Sources of energy have a large impact on quality of life, as well as innovations and how we use them; magic can play a big part in what kind of energy is being used and how. Aside from the obvious elemental manipulation, can magic be used to draw forth, store, and/or transfer energy? For example, did someone invent a device that draws power from the Earth's magnetic field, taps into the heat in the Earth's mantle, uses solar power, or feeds off energy from another dimension entirely? Magic could also make things more energy-efficient (no matter what source they use), or able to use multiple sources of energy.
And finally, we have quality of life. This ranges from the basic stuff like heat and AC for your living space to things classified as luxuries. Are these things more readily available through the use of magic? If alternate energy sources are more readily available, devices that use them would be too (and they would be cheaper).
One final note: I want to include a "miscellaneous" category, for all the oddball stuff magic can do that people don't think about. I've been watching The Gifted, so I try to think about all the things mutants can do that would be helpful, rather than harmful. Telepaths, for instance, can do a lot - help people work through traumatic experiences, interrogate criminals, or communicate with those who can't speak. People with super-strength? No-brainer. Kinetics? Same as magic (see above). Portals, water-breathing, immunity to heat/cold/whatever.... The possibilities are endless - you just have to keep an open mind and take a minute to consider them. Ask yourself: "If I had this ability, what could (or would) I do with it?"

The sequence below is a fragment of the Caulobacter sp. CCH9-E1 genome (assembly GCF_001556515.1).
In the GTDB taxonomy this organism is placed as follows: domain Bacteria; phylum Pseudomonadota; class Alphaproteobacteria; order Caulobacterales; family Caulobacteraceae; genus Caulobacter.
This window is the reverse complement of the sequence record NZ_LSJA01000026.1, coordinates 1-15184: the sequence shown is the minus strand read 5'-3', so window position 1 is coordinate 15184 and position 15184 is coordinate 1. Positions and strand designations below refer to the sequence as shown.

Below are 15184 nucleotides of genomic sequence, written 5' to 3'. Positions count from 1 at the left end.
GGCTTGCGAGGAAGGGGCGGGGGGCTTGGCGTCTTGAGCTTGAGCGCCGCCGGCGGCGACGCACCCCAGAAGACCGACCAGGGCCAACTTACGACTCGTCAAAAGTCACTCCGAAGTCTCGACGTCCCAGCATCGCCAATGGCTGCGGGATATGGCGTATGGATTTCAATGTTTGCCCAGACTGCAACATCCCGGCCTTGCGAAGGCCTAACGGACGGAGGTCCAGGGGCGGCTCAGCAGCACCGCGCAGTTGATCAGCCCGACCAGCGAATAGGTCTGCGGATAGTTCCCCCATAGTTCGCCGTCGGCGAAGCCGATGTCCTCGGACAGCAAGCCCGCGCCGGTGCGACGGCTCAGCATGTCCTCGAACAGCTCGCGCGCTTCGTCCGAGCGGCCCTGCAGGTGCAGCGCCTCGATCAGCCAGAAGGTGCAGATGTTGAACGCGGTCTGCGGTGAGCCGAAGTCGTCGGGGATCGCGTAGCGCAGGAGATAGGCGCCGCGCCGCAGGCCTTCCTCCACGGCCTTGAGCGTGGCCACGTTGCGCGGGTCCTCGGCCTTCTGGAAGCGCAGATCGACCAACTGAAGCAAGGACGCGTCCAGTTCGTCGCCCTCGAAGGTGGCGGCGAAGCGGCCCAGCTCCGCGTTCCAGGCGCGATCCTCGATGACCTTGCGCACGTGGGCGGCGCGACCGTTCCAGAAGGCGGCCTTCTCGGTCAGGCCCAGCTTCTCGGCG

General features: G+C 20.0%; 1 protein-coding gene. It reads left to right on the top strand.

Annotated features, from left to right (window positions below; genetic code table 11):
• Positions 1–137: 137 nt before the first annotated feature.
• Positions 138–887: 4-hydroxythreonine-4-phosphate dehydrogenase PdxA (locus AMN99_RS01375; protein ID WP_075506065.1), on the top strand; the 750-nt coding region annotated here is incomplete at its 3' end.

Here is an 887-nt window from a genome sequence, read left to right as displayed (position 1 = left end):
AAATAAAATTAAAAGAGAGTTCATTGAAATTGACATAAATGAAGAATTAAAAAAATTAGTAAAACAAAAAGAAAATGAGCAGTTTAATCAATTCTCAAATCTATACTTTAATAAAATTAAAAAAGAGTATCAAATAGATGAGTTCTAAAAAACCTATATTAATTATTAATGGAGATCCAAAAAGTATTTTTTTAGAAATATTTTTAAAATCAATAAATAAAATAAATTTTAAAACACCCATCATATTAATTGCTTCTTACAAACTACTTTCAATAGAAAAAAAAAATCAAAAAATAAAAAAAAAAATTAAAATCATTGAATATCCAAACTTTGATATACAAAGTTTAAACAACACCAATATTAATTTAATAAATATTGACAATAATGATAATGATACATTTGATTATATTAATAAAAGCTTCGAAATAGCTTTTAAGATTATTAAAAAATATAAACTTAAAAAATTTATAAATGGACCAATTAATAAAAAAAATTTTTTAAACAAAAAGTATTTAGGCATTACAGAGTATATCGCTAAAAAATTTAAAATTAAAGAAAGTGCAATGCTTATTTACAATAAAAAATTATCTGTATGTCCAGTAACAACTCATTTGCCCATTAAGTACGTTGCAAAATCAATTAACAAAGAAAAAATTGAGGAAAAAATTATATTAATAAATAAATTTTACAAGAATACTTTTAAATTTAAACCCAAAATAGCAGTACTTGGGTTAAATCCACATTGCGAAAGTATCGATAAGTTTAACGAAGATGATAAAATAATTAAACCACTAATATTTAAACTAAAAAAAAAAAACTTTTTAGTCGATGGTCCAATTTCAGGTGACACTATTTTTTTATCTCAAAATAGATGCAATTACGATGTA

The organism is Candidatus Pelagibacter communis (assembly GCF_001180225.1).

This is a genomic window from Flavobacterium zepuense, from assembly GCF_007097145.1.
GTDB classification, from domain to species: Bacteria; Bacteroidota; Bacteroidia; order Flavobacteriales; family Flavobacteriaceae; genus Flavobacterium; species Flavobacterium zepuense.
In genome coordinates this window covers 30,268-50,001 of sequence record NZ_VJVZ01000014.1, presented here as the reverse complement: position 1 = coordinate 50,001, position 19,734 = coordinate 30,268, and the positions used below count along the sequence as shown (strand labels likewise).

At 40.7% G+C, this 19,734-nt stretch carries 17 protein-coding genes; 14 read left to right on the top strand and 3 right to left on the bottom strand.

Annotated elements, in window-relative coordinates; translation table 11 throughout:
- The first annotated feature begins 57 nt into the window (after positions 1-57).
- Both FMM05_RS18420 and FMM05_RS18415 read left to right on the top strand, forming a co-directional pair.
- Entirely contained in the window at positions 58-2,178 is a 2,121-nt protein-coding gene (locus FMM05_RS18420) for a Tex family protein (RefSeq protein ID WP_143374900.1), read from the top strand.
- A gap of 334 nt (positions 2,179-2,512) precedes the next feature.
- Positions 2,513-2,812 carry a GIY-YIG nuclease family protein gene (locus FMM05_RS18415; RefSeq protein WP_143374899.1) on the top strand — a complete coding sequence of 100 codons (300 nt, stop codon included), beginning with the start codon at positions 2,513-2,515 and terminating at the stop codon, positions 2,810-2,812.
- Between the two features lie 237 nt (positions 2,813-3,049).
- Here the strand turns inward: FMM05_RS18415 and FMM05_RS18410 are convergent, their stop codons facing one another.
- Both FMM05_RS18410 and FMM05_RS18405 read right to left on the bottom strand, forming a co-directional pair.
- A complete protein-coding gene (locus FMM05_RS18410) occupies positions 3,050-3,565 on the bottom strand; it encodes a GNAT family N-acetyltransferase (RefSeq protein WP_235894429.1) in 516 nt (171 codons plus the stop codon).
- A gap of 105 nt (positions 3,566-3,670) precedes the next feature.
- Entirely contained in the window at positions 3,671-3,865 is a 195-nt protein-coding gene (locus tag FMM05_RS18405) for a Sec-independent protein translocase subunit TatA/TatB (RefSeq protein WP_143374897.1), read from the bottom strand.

* Lost Kingdom: A blog full of all kinds of fascinating stuff; each post "tackl[es] Magic (as well as issues like the existence of other races, gods which actually exist and interact with the world) as an overlay on top of historical data, which will format the final outcome of each subject." - a must-read for anyone using a high-magic setting.Magus likes this.